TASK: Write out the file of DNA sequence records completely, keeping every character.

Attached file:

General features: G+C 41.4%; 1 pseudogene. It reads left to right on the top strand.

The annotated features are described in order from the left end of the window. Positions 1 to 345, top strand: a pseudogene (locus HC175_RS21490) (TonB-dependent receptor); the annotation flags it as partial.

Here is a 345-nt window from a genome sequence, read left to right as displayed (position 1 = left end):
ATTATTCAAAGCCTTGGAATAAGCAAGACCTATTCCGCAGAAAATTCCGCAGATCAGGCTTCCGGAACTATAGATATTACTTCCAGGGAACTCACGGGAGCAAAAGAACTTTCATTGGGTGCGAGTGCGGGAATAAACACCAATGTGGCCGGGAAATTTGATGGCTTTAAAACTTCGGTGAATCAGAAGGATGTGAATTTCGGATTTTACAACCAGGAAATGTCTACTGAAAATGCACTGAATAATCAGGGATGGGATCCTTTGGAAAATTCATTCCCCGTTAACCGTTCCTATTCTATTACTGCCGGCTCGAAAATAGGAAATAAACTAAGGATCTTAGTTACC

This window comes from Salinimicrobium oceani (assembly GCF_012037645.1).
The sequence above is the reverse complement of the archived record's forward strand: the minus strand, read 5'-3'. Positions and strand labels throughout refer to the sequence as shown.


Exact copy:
General features: G+C 41.4%; 1 pseudogene. It reads left to right on the top strand.

The annotated features are described in order from the left end of the window. Positions 1 to 345, top strand: a pseudogene (locus HC175_RS21490) (TonB-dependent receptor); the annotation flags it as partial.

Here is a 345-nt window from a genome sequence, read left to right as displayed (position 1 = left end):
ATTATTCAAAGCCTTGGAATAAGCAAGACCTATTCCGCAGAAAATTCCGCAGATCAGGCTTCCGGAACTATAGATATTACTTCCAGGGAACTCACGGGAGCAAAAGAACTTTCATTGGGTGCGAGTGCGGGAATAAACACCAATGTGGCCGGGAAATTTGATGGCTTTAAAACTTCGGTGAATCAGAAGGATGTGAATTTCGGATTTTACAACCAGGAAATGTCTACTGAAAATGCACTGAATAATCAGGGATGGGATCCTTTGGAAAATTCATTCCCCGTTAACCGTTCCTATTCTATTACTGCCGGCTCGAAAATAGGAAATAAACTAAGGATCTTAGTTACC

This window comes from Salinimicrobium oceani (assembly GCF_012037645.1).
The sequence above is the reverse complement of the archived record's forward strand: the minus strand, read 5'-3'. Positions and strand labels throughout refer to the sequence as shown.